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What an Assault with a Deadly Weapon Charge Means in Ventura

Posted by Dan Kann | Dec 01, 2014 | 0 Comments

May 14, 2014

Assault with a deadly weapon is a complicated crime that can be charged as a misdemeanor or a felony depending on the circumstances of the case. It is possible to face charges of assault with a deadly weapon even if the victim is not harmed and even when hands and feet are the only “weapons” involved.

Anyone facing charges under California Penal Code 245(a)(1) would be well advised to learn about what the charges mean and what type of penalties could result from a conviction.

First, it must be determined if the defendant will face misdemeanor or felony charges. There are many reasons why Ventura prosecutors may choose to pursue felony charges in such cases including the following:

  • The alleged victim was injured as a result of the assault
  • The defendant brandished or used a weapon capable of causing great bodily injury
  • The defendant assaulted peace officers such as police officers or firefighters
  • The victim believed you intended to cause him or her great injury
  • You elicited fear by brandishing or using a weapon

In order to secure a conviction, the prosecution will have to prove that the defendant assaulted someone and that the assault was committed with a deadly weapon or other means of force that could have caused great bodily injury. The prosecution does not, however, have to prove that anyone was actually injured. They only have to show that you had the ability and intent to severely injure someone.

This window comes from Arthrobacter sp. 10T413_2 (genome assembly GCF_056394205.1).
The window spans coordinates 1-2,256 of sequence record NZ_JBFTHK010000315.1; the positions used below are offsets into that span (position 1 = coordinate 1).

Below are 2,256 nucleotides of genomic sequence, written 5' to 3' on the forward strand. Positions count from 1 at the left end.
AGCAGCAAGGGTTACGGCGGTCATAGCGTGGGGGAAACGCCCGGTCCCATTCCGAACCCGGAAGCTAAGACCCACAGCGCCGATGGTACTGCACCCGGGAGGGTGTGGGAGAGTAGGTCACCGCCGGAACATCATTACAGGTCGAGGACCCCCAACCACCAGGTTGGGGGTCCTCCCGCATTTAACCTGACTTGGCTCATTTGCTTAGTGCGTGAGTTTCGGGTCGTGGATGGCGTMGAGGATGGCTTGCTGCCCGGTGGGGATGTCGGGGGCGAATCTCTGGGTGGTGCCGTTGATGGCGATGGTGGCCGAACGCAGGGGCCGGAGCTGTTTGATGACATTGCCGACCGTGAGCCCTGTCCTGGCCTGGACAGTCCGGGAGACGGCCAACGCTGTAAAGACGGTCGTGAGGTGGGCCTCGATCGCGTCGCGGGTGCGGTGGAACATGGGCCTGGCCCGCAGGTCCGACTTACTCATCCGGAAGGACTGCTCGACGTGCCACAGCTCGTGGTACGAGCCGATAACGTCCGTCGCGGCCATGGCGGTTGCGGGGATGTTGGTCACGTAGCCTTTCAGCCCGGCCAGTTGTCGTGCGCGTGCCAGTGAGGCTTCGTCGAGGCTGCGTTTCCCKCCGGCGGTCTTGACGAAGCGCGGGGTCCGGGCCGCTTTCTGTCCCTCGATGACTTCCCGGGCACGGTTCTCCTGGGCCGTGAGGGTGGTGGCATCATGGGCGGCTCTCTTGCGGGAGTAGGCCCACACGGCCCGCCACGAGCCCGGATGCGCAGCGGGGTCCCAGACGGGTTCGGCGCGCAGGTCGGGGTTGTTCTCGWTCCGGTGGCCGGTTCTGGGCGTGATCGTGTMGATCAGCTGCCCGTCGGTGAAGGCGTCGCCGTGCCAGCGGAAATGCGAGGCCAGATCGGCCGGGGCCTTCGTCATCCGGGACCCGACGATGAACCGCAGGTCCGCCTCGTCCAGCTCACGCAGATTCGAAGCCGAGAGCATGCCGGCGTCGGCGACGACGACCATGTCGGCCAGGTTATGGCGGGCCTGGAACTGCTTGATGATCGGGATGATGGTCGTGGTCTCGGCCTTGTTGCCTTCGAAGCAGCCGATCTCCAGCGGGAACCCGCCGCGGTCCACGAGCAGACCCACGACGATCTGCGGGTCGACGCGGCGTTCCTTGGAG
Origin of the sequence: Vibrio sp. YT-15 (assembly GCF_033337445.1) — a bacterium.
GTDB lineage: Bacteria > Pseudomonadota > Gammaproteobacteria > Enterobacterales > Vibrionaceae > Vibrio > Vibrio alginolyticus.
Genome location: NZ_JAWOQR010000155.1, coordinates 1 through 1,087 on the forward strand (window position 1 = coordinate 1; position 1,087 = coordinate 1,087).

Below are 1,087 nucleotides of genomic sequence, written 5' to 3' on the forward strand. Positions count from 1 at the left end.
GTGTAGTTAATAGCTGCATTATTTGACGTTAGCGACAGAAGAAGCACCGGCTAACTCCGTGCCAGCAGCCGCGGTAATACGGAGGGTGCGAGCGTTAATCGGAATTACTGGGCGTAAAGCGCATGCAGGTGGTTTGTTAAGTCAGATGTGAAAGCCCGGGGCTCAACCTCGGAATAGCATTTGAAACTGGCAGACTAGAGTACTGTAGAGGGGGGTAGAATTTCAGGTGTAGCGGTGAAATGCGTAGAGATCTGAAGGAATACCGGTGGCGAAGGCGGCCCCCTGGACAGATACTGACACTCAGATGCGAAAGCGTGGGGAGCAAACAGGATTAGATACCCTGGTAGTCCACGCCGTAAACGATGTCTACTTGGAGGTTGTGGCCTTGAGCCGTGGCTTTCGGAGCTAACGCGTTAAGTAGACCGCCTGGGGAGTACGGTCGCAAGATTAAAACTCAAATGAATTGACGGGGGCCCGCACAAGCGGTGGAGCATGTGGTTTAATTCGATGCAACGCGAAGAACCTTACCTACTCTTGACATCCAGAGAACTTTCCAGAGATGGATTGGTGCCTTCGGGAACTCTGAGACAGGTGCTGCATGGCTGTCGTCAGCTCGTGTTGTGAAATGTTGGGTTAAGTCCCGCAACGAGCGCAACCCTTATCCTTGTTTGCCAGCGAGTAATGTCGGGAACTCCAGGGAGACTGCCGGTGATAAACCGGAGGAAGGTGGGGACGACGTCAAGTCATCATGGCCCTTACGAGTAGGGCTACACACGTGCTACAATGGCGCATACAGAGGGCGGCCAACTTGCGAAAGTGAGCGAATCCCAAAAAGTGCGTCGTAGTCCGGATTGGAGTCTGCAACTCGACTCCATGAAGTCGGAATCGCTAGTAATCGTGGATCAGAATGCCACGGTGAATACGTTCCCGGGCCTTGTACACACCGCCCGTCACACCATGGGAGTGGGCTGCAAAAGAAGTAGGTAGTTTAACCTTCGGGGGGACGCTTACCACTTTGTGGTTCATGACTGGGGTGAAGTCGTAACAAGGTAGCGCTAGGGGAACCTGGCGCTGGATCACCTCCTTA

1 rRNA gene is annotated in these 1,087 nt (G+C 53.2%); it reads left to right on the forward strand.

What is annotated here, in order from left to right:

Since assault with a deadly weapon is a wobbler, there is a wide range of penalties that can result from a conviction. Misdemeanor penalties for assault with a deadly weapon include informal probation, one year in county jail, a $10,000 fine, restitution to the victim, community service, and anger management classes. Felony assault with a deadly weapon is punishable by two to four years in state prison, a $10,000 fine, weapon confiscation, restitution to the victim, and a possible strike on the record under California's three-strikes law.

You do not have to accept a plea deal or plead guilty to assault charges in Ventura. There are a number of potential defenses that you should consider before making any decisions that could have long-term consequences. An experienced Ventura criminal defense attorney can help protect your rights and ensure that your side is presented in court.

About the Author

Dan Kann

Daniel E. Kann has devoted his entire legal career exclusively to defending individuals facing criminal prosecution in Southern California. Dan fights criminal cases throughout Los Angeles, Ventura, Orange, Kern, Riverside and San Bernardino Counties.


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